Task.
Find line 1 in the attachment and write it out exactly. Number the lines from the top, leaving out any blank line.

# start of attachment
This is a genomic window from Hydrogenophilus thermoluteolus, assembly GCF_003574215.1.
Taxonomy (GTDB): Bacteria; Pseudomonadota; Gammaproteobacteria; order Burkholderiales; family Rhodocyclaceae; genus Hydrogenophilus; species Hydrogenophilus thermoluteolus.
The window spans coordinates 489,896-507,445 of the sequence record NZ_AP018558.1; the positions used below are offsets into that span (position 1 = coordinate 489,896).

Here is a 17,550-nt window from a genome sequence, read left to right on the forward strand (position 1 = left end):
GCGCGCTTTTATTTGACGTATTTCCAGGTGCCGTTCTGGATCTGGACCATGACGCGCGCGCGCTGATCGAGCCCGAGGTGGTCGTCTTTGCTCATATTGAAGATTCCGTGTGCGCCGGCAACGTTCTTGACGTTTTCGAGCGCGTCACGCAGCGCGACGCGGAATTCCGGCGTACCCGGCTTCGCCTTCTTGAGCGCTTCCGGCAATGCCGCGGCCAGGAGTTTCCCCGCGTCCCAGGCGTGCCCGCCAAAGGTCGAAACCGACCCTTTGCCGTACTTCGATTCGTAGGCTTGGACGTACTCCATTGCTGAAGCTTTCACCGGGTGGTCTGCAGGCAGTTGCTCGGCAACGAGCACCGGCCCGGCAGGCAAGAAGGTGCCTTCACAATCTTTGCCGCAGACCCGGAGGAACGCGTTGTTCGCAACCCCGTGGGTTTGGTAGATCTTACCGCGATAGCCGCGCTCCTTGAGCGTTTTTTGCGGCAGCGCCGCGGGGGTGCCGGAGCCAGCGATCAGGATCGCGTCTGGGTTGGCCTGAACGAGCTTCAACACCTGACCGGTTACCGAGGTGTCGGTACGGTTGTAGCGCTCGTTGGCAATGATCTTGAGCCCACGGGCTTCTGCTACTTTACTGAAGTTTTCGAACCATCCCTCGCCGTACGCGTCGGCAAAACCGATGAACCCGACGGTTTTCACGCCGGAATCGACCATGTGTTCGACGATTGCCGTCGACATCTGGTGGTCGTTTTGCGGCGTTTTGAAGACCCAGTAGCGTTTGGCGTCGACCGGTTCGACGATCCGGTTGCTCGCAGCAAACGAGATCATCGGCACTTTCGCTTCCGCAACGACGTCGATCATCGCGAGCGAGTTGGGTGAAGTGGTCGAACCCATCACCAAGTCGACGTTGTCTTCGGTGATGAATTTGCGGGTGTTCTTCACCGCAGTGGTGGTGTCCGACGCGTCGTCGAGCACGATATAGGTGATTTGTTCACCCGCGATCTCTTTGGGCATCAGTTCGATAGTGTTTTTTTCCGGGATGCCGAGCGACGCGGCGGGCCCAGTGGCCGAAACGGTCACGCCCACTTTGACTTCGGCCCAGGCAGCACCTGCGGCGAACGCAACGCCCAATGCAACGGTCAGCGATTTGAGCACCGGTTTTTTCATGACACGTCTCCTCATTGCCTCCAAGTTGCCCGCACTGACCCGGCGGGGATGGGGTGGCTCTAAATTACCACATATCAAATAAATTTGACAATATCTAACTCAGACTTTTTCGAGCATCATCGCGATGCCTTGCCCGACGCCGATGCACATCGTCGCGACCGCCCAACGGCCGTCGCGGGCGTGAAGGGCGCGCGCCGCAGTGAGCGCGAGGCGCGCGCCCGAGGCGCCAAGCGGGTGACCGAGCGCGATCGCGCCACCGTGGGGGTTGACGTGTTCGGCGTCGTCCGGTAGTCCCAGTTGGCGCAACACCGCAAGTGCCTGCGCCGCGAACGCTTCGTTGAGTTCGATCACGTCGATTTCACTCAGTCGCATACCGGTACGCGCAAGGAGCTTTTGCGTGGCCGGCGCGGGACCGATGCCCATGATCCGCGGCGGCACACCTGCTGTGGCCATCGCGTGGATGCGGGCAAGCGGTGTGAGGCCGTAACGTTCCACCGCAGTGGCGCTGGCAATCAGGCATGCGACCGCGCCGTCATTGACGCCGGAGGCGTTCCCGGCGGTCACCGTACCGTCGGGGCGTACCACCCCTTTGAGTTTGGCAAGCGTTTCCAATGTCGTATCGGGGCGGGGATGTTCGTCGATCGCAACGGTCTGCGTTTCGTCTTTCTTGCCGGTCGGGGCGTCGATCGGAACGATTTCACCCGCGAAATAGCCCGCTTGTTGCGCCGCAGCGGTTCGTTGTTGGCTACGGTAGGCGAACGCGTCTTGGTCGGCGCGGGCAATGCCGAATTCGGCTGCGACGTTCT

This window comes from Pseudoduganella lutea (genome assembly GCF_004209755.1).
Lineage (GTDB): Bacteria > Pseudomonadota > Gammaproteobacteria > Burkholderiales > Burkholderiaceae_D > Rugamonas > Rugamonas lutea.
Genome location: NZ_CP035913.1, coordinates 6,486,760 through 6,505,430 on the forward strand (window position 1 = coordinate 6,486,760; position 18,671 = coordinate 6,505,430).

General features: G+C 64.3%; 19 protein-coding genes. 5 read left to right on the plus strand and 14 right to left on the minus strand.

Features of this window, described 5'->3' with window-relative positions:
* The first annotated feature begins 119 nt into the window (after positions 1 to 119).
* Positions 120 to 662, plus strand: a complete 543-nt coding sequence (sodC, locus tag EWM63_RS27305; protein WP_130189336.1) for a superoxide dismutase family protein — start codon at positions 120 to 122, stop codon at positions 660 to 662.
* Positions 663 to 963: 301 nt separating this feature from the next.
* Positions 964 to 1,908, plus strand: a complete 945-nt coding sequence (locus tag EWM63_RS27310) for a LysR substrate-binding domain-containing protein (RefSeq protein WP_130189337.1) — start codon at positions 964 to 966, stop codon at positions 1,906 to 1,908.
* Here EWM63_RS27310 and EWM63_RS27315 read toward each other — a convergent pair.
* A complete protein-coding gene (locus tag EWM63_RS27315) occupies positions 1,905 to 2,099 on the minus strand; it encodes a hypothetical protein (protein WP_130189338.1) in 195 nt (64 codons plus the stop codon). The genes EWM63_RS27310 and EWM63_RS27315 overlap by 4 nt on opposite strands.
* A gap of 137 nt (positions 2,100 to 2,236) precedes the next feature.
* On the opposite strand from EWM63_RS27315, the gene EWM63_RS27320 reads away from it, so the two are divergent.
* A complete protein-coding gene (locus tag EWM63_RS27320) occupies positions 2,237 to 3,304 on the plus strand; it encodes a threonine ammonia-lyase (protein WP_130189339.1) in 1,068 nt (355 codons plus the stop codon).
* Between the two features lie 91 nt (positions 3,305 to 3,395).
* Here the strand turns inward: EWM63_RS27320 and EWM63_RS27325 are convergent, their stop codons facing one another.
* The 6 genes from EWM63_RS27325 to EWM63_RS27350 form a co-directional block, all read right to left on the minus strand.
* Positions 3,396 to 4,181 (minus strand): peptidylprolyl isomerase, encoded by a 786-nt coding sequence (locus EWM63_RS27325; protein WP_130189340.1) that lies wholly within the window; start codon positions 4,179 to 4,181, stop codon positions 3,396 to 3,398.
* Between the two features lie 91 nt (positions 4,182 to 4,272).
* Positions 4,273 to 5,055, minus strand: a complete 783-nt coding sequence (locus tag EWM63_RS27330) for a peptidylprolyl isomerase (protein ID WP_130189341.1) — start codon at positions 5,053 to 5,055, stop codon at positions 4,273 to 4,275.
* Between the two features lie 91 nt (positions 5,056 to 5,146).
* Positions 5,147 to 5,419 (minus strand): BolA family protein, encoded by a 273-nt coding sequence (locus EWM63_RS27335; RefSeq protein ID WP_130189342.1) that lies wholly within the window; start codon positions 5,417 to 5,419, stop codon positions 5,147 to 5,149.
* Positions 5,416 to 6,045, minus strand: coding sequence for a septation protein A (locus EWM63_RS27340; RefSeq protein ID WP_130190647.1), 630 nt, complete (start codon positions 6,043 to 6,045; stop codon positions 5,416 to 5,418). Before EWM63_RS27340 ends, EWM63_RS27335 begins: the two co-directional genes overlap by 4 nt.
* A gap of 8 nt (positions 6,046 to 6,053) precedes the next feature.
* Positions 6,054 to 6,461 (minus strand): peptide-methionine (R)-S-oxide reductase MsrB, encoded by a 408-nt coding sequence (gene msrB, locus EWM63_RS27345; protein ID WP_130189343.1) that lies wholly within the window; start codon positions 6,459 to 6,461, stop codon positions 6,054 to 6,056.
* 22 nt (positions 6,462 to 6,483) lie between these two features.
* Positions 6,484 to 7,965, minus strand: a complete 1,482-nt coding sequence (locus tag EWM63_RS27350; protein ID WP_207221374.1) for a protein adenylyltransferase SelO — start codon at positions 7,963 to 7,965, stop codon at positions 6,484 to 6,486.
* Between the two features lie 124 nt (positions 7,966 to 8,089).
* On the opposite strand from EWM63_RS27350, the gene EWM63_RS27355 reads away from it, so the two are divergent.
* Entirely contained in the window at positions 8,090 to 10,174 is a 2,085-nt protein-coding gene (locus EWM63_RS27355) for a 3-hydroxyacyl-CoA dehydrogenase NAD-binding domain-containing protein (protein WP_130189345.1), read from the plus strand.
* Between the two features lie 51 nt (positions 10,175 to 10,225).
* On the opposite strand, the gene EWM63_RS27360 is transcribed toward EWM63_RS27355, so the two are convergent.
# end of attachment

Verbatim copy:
This is a genomic window from Hydrogenophilus thermoluteolus, assembly GCF_003574215.1.